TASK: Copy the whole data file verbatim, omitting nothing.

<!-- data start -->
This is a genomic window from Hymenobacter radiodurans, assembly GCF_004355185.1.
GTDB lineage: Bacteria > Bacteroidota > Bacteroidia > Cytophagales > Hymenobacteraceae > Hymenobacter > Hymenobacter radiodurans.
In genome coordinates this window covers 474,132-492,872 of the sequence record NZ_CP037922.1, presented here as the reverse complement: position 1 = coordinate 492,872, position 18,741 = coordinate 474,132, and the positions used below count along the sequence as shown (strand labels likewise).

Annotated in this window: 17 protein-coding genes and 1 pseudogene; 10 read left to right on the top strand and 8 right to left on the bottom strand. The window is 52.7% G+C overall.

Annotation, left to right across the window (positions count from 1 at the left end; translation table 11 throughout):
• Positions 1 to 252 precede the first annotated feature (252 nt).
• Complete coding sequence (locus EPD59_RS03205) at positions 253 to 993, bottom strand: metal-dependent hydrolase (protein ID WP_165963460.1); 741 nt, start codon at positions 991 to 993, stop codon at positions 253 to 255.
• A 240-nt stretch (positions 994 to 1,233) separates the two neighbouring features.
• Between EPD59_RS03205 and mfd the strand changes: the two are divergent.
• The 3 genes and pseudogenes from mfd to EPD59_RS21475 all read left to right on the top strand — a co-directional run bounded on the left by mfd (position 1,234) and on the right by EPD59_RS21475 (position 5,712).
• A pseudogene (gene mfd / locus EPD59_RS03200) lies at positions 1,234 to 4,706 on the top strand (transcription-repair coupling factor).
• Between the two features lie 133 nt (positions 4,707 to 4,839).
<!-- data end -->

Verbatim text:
This is a genomic window from Hymenobacter radiodurans, assembly GCF_004355185.1.
GTDB lineage: Bacteria > Bacteroidota > Bacteroidia > Cytophagales > Hymenobacteraceae > Hymenobacter > Hymenobacter radiodurans.
In genome coordinates this window covers 474,132-492,872 of the sequence record NZ_CP037922.1, presented here as the reverse complement: position 1 = coordinate 492,872, position 18,741 = coordinate 474,132, and the positions used below count along the sequence as shown (strand labels likewise).

Annotated in this window: 17 protein-coding genes and 1 pseudogene; 10 read left to right on the top strand and 8 right to left on the bottom strand. The window is 52.7% G+C overall.

Annotation, left to right across the window (positions count from 1 at the left end; translation table 11 throughout):
• Positions 1 to 252 precede the first annotated feature (252 nt).
• Complete coding sequence (locus EPD59_RS03205) at positions 253 to 993, bottom strand: metal-dependent hydrolase (protein ID WP_165963460.1); 741 nt, start codon at positions 991 to 993, stop codon at positions 253 to 255.
• A 240-nt stretch (positions 994 to 1,233) separates the two neighbouring features.
• Between EPD59_RS03205 and mfd the strand changes: the two are divergent.
• The 3 genes and pseudogenes from mfd to EPD59_RS21475 all read left to right on the top strand — a co-directional run bounded on the left by mfd (position 1,234) and on the right by EPD59_RS21475 (position 5,712).
• A pseudogene (gene mfd / locus EPD59_RS03200) lies at positions 1,234 to 4,706 on the top strand (transcription-repair coupling factor).
• Between the two features lie 133 nt (positions 4,707 to 4,839).